Wednesday, September 30, 2015

Surviving Without Messi

 By Justin Sherman (@JShermOfficial)

As fans of sport, and of our favorite teams in particular, we all have experienced the cataclysmic experience of our team's best players being injured. Something as small as a mosquito bite is enough to induce congestive heart failure if any time is missed, and few players in the world can incite more of this reaction than Lionel Messi.

Despite possessing one of the lower centers of gravity for a player at his position, Messi has maintained a spectacular history of health throughout his career. The Argentine has appeared in 493 competitive matches for Barcelona, while missing only 58 through injury, despite being the recipient of bone crushing slide tackles and Charlie horses that would make your big brother proud.

When Messi collided with Pedro Bigas inside the 18-yard box and immediately went down clutching his knee, you knew it was serious. Amazingly, Leo came back onto the pitch just a few minutes later completing a few short passes before being taken off for good with an obvious limp. The team's worst fears were realized when the medical report revealed a torn medial collateral ligament (MCL) in his left knee.

The initial prognosis has Messi out of action for 7-8 weeks, including huge fixtures in La Liga at Sevilla and home to Villarreal. He will also miss 3 games in the Champions League group stage against Bayer Leverkusen and BATE. Still, those fixtures seem very winnable, despite his absence, for a team as talented as Barcelona.

Even with him in the lineup, Barca have started to show cracks in the infallible armor that resulted in a treble the season before. A midweek visit to Vigo resulted in a 4-1 thumping, which was the first time Barcelona trailed by 3 goals in a La Liga game since May 7th, 2008 vs. Real Madrid. Their next match was at home to newly promoted side Las Palmas, and although they escaped with a 2-1 win, it was not a scoreline we've become accustomed to for Barca against provincial sides.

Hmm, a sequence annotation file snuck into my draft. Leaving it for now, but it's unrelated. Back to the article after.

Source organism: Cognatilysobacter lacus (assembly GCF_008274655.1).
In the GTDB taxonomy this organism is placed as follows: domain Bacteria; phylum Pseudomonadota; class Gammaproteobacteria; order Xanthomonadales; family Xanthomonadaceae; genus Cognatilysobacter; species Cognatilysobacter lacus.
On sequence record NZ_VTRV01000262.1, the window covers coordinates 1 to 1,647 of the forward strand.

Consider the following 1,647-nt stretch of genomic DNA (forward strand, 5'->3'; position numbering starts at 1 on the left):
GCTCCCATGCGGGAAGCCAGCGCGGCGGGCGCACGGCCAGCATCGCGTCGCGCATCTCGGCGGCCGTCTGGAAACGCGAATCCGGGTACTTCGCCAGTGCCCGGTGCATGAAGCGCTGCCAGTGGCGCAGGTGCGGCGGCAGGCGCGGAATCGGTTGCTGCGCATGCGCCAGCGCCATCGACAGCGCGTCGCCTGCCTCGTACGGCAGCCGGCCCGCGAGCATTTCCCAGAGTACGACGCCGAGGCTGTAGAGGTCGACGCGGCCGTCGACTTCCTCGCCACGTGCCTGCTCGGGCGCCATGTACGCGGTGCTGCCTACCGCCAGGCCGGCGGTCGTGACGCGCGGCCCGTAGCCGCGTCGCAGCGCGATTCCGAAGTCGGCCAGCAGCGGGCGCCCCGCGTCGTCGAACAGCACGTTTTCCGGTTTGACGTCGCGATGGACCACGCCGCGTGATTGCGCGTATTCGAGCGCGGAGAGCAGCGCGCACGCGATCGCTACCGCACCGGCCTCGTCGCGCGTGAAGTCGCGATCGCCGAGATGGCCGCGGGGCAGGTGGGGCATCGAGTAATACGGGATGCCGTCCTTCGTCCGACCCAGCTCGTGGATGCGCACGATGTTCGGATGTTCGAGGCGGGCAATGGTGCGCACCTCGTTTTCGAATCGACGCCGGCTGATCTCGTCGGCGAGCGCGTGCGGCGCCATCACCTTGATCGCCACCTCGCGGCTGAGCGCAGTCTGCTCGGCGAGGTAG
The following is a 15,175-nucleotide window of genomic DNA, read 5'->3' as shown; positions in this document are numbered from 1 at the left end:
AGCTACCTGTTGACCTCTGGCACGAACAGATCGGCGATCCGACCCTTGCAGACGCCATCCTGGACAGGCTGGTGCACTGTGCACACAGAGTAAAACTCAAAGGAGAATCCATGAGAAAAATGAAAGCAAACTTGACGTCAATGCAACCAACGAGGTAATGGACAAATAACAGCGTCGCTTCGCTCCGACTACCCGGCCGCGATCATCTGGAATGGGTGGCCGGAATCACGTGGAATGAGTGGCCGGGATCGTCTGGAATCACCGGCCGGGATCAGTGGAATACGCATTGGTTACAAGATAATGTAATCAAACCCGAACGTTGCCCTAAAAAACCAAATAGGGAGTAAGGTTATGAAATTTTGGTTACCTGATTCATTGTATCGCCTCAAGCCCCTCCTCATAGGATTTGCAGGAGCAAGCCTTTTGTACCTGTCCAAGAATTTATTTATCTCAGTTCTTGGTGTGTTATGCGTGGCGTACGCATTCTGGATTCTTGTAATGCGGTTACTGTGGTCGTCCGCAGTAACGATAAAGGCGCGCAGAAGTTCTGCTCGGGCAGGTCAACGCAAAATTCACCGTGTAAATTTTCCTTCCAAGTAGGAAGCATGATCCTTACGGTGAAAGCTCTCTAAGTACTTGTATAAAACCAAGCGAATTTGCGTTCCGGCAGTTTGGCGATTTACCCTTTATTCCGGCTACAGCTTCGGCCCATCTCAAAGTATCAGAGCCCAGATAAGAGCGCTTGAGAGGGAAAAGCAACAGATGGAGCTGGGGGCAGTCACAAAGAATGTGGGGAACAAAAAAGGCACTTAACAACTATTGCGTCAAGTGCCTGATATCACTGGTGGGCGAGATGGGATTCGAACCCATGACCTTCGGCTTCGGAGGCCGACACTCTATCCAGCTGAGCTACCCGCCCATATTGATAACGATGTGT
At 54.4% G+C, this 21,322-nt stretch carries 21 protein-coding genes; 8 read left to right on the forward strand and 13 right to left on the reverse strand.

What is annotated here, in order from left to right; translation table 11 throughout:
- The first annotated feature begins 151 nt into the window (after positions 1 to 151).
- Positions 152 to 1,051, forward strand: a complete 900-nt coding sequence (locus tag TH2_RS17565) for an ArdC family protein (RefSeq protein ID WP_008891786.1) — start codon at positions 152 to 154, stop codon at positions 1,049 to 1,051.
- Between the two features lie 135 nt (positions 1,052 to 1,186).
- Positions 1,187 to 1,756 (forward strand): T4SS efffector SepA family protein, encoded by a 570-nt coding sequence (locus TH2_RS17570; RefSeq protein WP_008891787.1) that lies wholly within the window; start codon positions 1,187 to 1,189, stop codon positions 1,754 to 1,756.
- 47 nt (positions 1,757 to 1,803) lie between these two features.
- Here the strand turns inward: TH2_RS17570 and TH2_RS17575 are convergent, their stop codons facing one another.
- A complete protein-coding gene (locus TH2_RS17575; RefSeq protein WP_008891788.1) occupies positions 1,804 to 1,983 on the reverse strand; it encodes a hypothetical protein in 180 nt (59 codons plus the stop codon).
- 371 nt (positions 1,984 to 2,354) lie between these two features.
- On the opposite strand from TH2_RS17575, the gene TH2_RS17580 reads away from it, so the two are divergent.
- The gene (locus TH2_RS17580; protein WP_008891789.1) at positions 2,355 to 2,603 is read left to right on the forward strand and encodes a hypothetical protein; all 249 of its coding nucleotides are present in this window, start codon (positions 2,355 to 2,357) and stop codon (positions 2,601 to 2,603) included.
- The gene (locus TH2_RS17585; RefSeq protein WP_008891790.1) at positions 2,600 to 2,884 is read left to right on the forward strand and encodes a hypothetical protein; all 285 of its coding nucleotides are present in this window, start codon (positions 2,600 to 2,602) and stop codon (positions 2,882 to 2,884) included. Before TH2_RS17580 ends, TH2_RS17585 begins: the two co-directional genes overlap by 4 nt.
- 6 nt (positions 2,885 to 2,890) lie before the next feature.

So the question begs, where will Barca go from here, and can they keep things afloat?

On the surface, it seems Sandro or Munir would be the logical replacement to fill out Luis Enrique’s trident with Suarez and Neymar. Munir was given the first crack as Messi went down on Saturday and had pivotal role in the first and second goals. In between, his play lacked confidence and it showed with mistimed passes and an overall miscommunication with a teammate's run.

Sandro is the more polished and game-ready of the two, but his inexplicable miss from point blank range undermined his efforts. Still, in only 10 minutes of action, he was able to demonstrate his mobility and pace. These attributes are vital to the width that Barcelona’s formation craves in order to be successful.

Andres Iniesta is an interesting case, repeatedly deployed as a winger under Pep Guardiola and Tito Vilanova in an attempt to accommodate Cesc Fabregas in the Catalans' midfield. The difference this time around is the lack of a Xavi or Arda Turan to engine the midfield, while also serving as its creative force.

More and more, the injury to Rafinha and the sale of Pedro to Chelsea in the summer have proved to be costly. Because of the transfer ban, and an overall lack of depth, pivotal rest that could have been given to the likes of Neymar and Luis Suarez now goes out the window, even against the Rayo Vallecano’s of the world.

Of even more concern to the team's coaching staff and its fans should be the lack of defensive cohesion. Just a little over a month into the season Barca have already allowed a team to score 3 or more goals on their defense three times. Last season, that tally was only allowed twice, and one of those games was a virtually meaningless away leg against Bayern Munich in the UCL semi-final.

If the current time-table holds, Messi will miss a total of 8 games with a return on November 22nd against arch nemesis Real Madrid at the Bernabéu. If the Clasico itself wasn’t enough to make your heart beat just a bit faster, the return of arguably the world's greatest player most certainly will.

In the meantime, the club that credits playing philosophy over individual talent for its success will get the chance to prove to the world, once again, that La Blaugrana are the team to be beat.

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